# 25.5 Dispersion: the rainbow and prisms

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## Learning objectives

By the end of this section, you will be able to:

• Explain the phenomenon of dispersion and discuss its advantages and disadvantages.

Everyone enjoys the spectacle of a rainbow glimmering against a dark stormy sky. How does sunlight falling on clear drops of rain get broken into the rainbow of colors we see? The same process causes white light to be broken into colors by a clear glass prism or a diamond. (See [link] .)

We see about six colors in a rainbow—red, orange, yellow, green, blue, and violet; sometimes indigo is listed, too. Those colors are associated with different wavelengths of light, as shown in [link] . When our eye receives pure-wavelength light, we tend to see only one of the six colors, depending on wavelength. The thousands of other hues we can sense in other situations are our eye’s response to various mixtures of wavelengths. White light, in particular, is a fairly uniform mixture of all visible wavelengths. Sunlight, considered to be white, actually appears to be a bit yellow because of its mixture of wavelengths, but it does contain all visible wavelengths. The sequence of colors in rainbows is the same sequence as the colors plotted versus wavelength in [link] . What this implies is that white light is spread out according to wavelength in a rainbow. Dispersion is defined as the spreading of white light into its full spectrum of wavelengths. More technically, dispersion occurs whenever there is a process that changes the direction of light in a manner that depends on wavelength. Dispersion, as a general phenomenon, can occur for any type of wave and always involves wavelength-dependent processes.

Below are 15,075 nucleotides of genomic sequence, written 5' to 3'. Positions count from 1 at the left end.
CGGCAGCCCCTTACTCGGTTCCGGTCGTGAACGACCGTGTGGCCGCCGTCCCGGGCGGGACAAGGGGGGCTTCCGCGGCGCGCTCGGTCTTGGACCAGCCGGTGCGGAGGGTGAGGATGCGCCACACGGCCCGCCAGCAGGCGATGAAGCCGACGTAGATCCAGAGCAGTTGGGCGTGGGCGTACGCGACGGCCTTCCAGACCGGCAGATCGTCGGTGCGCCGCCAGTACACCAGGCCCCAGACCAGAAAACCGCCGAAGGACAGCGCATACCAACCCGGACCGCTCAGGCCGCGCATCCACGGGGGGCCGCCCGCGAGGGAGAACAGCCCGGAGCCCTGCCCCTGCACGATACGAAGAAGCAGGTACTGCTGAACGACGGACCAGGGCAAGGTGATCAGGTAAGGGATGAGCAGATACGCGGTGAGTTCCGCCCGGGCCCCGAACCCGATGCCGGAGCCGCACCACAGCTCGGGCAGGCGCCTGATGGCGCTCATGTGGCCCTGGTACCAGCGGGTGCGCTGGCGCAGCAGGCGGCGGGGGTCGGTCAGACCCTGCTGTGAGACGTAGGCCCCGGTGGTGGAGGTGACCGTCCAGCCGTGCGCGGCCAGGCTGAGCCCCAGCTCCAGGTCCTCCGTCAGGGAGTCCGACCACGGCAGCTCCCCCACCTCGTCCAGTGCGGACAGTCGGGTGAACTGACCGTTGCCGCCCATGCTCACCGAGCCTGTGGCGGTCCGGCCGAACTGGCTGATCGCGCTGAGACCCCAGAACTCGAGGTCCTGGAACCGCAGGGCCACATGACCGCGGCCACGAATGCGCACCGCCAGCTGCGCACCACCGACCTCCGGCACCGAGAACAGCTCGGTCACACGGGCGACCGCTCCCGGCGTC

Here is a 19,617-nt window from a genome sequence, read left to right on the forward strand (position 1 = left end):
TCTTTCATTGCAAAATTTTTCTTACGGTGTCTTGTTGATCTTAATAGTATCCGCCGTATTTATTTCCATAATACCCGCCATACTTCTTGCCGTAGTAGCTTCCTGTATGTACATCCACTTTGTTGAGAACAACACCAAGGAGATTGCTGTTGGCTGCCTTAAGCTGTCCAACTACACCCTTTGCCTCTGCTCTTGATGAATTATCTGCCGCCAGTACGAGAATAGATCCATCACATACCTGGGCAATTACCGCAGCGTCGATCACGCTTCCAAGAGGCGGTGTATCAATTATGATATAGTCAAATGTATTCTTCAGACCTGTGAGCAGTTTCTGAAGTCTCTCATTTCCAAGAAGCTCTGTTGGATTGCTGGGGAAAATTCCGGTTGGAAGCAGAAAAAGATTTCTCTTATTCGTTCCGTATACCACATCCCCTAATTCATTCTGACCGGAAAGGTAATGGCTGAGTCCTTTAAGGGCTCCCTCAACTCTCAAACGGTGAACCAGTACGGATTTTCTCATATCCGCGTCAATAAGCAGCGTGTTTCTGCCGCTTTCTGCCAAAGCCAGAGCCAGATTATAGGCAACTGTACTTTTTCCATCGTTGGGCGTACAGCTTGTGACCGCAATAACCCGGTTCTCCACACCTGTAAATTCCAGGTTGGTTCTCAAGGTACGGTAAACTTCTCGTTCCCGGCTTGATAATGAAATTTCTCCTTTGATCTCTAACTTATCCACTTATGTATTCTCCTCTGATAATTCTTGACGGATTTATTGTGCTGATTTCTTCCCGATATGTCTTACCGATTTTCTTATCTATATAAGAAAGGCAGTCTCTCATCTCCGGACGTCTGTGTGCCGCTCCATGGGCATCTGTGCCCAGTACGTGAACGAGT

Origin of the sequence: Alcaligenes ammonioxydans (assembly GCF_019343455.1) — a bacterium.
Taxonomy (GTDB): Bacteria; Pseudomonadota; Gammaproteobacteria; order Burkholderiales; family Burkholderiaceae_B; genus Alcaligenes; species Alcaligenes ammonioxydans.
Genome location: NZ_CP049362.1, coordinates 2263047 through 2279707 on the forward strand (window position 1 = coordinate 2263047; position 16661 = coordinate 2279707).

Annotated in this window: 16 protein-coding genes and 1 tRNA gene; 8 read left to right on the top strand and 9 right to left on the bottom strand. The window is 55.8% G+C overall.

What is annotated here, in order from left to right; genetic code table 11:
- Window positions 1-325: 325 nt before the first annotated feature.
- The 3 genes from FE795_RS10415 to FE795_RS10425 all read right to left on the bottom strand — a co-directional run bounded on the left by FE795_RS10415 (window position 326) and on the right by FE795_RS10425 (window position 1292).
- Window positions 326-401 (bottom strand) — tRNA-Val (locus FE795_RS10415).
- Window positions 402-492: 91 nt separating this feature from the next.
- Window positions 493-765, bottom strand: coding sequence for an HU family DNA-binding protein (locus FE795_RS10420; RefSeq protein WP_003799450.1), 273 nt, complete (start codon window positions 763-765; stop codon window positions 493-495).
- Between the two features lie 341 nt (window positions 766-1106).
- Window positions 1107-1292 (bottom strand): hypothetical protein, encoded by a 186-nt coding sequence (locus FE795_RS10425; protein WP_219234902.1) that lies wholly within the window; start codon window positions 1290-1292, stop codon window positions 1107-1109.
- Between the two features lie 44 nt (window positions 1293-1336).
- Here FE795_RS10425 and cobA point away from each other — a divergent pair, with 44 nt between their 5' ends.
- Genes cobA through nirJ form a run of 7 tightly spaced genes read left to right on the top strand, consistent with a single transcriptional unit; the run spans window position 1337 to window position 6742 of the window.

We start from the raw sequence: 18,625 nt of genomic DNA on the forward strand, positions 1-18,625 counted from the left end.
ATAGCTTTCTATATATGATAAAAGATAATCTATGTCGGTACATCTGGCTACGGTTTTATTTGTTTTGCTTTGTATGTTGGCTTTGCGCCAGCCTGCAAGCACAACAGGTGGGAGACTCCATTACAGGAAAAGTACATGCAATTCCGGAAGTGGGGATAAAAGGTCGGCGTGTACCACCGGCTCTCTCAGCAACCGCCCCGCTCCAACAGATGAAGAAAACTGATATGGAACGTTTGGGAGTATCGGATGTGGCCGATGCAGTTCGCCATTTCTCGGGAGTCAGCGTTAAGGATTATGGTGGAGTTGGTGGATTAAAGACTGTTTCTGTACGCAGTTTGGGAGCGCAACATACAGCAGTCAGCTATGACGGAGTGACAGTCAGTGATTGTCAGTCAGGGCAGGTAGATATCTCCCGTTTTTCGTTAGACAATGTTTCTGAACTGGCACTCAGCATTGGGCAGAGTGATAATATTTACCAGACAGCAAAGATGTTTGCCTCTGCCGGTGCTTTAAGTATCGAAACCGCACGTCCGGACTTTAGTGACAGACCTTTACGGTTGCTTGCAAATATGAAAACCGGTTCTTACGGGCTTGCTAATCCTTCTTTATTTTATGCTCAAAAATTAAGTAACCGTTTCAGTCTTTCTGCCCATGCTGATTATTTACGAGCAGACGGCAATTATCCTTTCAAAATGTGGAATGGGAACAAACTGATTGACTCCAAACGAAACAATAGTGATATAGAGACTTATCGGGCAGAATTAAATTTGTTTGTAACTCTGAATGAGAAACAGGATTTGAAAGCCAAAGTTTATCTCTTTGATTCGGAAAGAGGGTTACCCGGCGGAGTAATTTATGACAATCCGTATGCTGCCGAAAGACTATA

## Dispersion

Dispersion is defined to be the spreading of white light into its full spectrum of wavelengths.

Refraction is responsible for dispersion in rainbows and many other situations. The angle of refraction depends on the index of refraction, as we saw in The Law of Refraction . We know that the index of refraction $n$ depends on the medium. But for a given medium, $n$ also depends on wavelength. (See [link] . Note that, for a given medium, $n$ increases as wavelength decreases and is greatest for violet light. Thus violet light is bent more than red light, as shown for a prism in [link] (b), and the light is dispersed into the same sequence of wavelengths as seen in [link] and [link] .

## Making connections: dispersion

Any type of wave can exhibit dispersion. Sound waves, all types of electromagnetic waves, and water waves can be dispersed according to wavelength. Dispersion occurs whenever the speed of propagation depends on wavelength, thus separating and spreading out various wavelengths. Dispersion may require special circumstances and can result in spectacular displays such as in the production of a rainbow. This is also true for sound, since all frequencies ordinarily travel at the same speed. If you listen to sound through a long tube, such as a vacuum cleaner hose, you can easily hear it is dispersed by interaction with the tube. Dispersion, in fact, can reveal a great deal about what the wave has encountered that disperses its wavelengths. The dispersion of electromagnetic radiation from outer space, for example, has revealed much about what exists between the stars—the so-called empty space.

how can I read physics...am finding it difficult to understand...pls help
try to read several books on phy don't just rely one. some authors explain better than other.
Ju
And don't forget to check out YouTube videos on the subject. Videos offer a different visual way to learn easier.
Ju
hope that helps
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